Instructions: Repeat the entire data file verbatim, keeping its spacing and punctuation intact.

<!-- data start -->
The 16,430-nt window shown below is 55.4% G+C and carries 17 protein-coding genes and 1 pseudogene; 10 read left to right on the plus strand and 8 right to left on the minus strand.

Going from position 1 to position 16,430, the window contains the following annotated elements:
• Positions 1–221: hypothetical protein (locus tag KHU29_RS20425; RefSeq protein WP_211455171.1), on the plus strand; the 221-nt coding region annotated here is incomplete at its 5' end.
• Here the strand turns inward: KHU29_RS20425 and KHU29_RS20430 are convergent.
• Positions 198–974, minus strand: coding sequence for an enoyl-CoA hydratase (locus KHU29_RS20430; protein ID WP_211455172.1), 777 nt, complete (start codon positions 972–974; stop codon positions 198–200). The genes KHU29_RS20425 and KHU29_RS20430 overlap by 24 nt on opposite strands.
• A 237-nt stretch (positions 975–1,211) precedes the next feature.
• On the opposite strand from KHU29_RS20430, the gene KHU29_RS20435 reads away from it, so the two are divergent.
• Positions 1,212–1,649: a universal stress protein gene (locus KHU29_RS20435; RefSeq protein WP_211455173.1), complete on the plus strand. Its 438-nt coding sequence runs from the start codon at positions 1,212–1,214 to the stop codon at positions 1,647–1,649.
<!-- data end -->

The 16,430-nt window shown below is 55.4% G+C and carries 17 protein-coding genes and 1 pseudogene; 10 read left to right on the plus strand and 8 right to left on the minus strand.

Going from position 1 to position 16,430, the window contains the following annotated elements:
• Positions 1–221: hypothetical protein (locus tag KHU29_RS20425; RefSeq protein WP_211455171.1), on the plus strand; the 221-nt coding region annotated here is incomplete at its 5' end.
• Here the strand turns inward: KHU29_RS20425 and KHU29_RS20430 are convergent.
• Positions 198–974, minus strand: coding sequence for an enoyl-CoA hydratase (locus KHU29_RS20430; protein ID WP_211455172.1), 777 nt, complete (start codon positions 972–974; stop codon positions 198–200). The genes KHU29_RS20425 and KHU29_RS20430 overlap by 24 nt on opposite strands.
• A 237-nt stretch (positions 975–1,211) precedes the next feature.
• On the opposite strand from KHU29_RS20430, the gene KHU29_RS20435 reads away from it, so the two are divergent.
• Positions 1,212–1,649: a universal stress protein gene (locus KHU29_RS20435; RefSeq protein WP_211455173.1), complete on the plus strand. Its 438-nt coding sequence runs from the start codon at positions 1,212–1,214 to the stop codon at positions 1,647–1,649.